Football ‘not soccer’ coach Jamie Whitmarsh has scored a blinder in his bid for residency.
The popular Londoner, 48, started an online petition to show Immigration New Zealand (INZ) he’s making a significant contribution to the community.
It’s been backed by a whopping 564 people.
And 134 of them took the time to put into words how important he is as a football development officer for the region for NZ Football.
“It’s really humbling to be honest,” he says.
“I’m a football coach. I’m not a doctor or a scientist.
“But thankfully I seem to be having an effect on a lot of people, especially the kids.”
He’s met hundreds of people coaching across Central Otago and also in coaching programmes, such as national age group tournaments.
“I’m happy to be a mentor to the kids.
“I think the parents look at me as someone who can help their kids to become better people.
“That’s what I’m in it for.”
Whitmarsh has more than 15 years’ experience in sports.
He’s a former coach of US pro team New York Red Bulls, so more than qualified for his job.
But he has a mild form of cystic fibrosis, so needs a medical waiver – INZ lists it as a chronic condition.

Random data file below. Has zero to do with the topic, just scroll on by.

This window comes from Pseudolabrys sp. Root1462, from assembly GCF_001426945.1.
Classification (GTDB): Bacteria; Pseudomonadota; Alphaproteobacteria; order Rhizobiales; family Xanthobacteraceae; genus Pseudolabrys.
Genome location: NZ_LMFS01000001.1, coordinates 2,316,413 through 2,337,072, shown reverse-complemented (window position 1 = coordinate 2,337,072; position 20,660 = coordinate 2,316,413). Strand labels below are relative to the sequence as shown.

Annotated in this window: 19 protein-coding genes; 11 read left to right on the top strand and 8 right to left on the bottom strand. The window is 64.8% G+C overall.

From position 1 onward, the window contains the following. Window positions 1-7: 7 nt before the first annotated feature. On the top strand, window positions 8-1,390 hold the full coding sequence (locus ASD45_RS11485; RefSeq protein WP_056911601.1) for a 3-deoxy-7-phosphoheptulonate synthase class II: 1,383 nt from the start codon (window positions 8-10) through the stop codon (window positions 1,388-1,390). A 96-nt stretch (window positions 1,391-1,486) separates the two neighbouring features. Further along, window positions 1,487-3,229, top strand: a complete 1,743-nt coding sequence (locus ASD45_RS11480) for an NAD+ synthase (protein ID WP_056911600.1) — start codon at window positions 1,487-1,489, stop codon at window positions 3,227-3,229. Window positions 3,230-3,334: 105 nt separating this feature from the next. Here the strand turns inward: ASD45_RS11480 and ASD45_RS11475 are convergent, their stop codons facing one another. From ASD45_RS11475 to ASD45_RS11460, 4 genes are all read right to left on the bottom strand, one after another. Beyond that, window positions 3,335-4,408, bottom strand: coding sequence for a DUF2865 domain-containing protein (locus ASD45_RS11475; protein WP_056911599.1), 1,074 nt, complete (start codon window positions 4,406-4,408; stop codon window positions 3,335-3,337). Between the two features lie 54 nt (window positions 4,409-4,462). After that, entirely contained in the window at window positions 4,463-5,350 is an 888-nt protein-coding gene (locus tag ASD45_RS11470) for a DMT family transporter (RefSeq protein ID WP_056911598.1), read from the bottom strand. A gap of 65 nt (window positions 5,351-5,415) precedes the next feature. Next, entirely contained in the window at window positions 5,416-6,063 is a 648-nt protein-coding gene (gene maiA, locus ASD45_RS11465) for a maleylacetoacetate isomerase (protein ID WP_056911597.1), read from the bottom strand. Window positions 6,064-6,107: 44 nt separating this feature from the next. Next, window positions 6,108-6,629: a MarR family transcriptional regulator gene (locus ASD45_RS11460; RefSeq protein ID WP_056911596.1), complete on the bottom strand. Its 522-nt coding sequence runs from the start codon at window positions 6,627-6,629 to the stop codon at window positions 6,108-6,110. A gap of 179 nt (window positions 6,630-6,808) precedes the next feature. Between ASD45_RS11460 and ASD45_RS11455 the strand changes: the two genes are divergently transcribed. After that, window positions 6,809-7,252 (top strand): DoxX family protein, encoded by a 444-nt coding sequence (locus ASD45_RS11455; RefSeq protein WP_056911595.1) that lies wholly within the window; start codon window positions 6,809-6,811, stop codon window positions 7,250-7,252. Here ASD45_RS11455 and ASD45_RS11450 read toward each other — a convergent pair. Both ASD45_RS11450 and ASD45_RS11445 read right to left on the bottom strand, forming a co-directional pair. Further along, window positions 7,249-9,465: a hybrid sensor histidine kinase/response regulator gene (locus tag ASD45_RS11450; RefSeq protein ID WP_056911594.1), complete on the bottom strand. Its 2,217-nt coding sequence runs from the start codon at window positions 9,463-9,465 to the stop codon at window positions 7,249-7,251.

“I have a mild form, it’s nowhere near chronic,” Whitmarsh says.
“Anyone who sees me, they’ll say there’s nothing wrong with this geezer, apart from the fact he’s an Arsenal fan.
“I’m out on the grass all day.”
Whitmarsh, who was until recently coach of Queenstown Rovers men’s team, has had the condition since birth.
“It’s all about showing I’m not going to be a sick-note and a burden.”
The paperwork has been submitted, including the petition and letters of support from Football South - one of the seven federations of NZ Football.
It’s now a waiting game to see whether he gets permanent residency.
His current work visa runs out early next year.
INZ area manager Darren Calder says in an emailed statement each case is considered on its merits and the petition and support will be considered.
“When making a decision, INZ takes into account all representation received.”